Faculty / Staff Resources Student Resources
University of Southern California
University of Southern California
USC Chan Division of Occupational Science and Occupational Therapy
USC Chan Division of Occupational Science and Occupational Therapy
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Advice for Incoming Occupational Therapy Students


January 21, 2021
by Savi

Classes Fieldwork Getting Involved Life Hacks

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Before beginning my journey as a student in the Entry-Level Master’s program, I remember being extremely overwhelmed. I, therefore, wanted to dedicate this blog to giving incoming students some advice I wish I would’ve known. To those who will be receiving their acceptance letters soon…congratulations on this huge achievement! I hope you keep these pieces of advice with you throughout your time at USC.

  1. A’s aren’t everything. Although it may be ingrained in you that grades are what measure your level of success, you must now focus more on the learning process instead of the grade outcome. The deciding factor for whether you will get hired over another candidate is your ability to be personable, your experience in the field, and the skills you are equipped with. You made it here, so now you can breathe and just focus on passing and learning all that you can! I speak more about this in my blog An A+ Doesn’t Define You, so be sure to visit this blog for more information.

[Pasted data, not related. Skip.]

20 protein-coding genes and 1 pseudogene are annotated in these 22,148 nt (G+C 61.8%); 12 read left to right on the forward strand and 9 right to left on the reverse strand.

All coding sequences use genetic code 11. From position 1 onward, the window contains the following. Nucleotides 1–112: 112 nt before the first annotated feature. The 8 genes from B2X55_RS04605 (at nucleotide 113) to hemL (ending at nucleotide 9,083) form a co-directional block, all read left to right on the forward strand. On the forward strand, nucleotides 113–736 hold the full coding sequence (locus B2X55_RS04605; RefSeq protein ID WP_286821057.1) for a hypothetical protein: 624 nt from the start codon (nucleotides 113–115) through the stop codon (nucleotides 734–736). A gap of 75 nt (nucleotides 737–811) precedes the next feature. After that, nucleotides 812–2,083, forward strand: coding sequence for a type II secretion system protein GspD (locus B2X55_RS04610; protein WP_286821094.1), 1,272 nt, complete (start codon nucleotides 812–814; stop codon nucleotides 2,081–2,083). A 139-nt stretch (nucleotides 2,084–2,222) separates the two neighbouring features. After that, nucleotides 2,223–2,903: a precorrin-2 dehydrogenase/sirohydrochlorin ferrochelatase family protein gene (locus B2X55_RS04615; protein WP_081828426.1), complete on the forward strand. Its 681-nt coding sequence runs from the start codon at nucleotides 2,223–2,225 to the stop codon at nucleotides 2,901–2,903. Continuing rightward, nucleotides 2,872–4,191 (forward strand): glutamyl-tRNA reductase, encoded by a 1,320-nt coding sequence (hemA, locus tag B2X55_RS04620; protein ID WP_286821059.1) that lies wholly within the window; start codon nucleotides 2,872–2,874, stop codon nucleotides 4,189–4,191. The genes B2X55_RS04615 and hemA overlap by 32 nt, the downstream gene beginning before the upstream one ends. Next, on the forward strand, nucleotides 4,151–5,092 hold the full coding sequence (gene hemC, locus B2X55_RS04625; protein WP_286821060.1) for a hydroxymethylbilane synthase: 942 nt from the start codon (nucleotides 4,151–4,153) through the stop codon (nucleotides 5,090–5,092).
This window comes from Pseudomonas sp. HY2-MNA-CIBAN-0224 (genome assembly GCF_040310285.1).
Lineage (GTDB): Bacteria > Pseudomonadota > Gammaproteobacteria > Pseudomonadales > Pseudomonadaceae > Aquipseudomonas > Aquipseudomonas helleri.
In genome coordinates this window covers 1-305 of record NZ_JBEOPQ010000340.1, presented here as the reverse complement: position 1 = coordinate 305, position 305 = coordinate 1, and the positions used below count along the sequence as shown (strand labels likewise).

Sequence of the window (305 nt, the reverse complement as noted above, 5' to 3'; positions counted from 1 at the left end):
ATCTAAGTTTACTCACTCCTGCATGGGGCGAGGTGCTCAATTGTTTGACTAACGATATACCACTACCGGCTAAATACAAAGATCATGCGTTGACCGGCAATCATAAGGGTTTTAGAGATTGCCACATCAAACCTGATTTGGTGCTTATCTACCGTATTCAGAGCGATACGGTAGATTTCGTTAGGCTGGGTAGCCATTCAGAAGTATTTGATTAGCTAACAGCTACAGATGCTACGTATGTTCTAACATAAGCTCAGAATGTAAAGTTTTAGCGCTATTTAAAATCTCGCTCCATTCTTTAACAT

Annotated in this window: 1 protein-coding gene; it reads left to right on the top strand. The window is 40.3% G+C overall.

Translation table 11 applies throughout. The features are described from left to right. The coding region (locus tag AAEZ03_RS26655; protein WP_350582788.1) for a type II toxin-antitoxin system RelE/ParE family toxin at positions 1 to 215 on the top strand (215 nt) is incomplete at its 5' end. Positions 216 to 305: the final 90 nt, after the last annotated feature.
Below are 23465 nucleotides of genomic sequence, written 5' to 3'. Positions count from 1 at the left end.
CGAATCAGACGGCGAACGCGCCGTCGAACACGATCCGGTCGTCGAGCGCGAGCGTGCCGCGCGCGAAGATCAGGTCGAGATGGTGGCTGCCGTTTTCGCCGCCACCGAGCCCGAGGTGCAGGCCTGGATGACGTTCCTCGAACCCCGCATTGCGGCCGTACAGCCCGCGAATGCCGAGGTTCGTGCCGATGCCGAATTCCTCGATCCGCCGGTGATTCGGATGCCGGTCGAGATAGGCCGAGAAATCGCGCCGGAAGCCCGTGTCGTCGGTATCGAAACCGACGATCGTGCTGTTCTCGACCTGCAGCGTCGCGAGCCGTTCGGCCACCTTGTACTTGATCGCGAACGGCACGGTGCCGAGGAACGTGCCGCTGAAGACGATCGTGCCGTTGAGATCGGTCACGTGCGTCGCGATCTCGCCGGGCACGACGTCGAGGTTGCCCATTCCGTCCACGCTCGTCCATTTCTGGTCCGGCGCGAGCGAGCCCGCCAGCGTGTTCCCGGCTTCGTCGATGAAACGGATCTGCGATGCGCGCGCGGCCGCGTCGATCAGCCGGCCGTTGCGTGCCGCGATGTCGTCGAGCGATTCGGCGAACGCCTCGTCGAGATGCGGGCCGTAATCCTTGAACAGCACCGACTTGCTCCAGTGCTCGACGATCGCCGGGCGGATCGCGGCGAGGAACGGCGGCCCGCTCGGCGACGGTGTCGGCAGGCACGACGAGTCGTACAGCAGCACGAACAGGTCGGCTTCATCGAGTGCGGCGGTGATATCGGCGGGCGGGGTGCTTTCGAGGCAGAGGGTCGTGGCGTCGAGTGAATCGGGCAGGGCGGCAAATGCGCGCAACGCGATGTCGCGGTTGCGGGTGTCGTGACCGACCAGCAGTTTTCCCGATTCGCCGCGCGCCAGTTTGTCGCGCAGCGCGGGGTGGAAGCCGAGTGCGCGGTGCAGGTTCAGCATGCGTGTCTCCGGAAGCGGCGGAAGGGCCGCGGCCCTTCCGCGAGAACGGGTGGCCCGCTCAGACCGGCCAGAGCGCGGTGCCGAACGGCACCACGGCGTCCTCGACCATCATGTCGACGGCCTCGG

2. Lean on your classmates. This master’s program is not a competition so do not try to make it one. Your fellow classmates are most likely struggling with the same or similar things as you, so reach out to them and be honest. You will find that developing a study group can be VERY beneficial for your mental wellbeing as well as your ability to retain information. By saying things out loud, explaining a concept to a classmate, or hearing your classmate explain a concept to you in their own words, you will find yourself memorizing everything you need or want to know without having to study alone. This is also good practice for the clinical setting as you will be required to work with a variety of colleagues who have different strengths and weaknesses than your own. You can learn how to not only work together but also uplift each other. Build that foundation of support so that studying becomes easier and your coursework has more meaning.
  3. Take all the time you need to decide what organizations you want to join. Time is valuable in this program and you must make the most of it. Although it may be tempting, try not to join every single organization that you may be slightly interested in. Take your time learning about each opportunity and commit yourself to one or two. Throughout your two years, a variety of opportunities will arise for you to take advantage of. For example, becoming an ambassador was an opportunity that presented itself at the end of my first year in the master’s program. You want to give yourself enough time to fully engage in the organizations you choose to join, while also leaving time for future opportunities that may become available later on. Pick things because you are passionate about them not because they will look good on a resume. To learn more about the student organization options check out my blog What Student Organization Should I Join?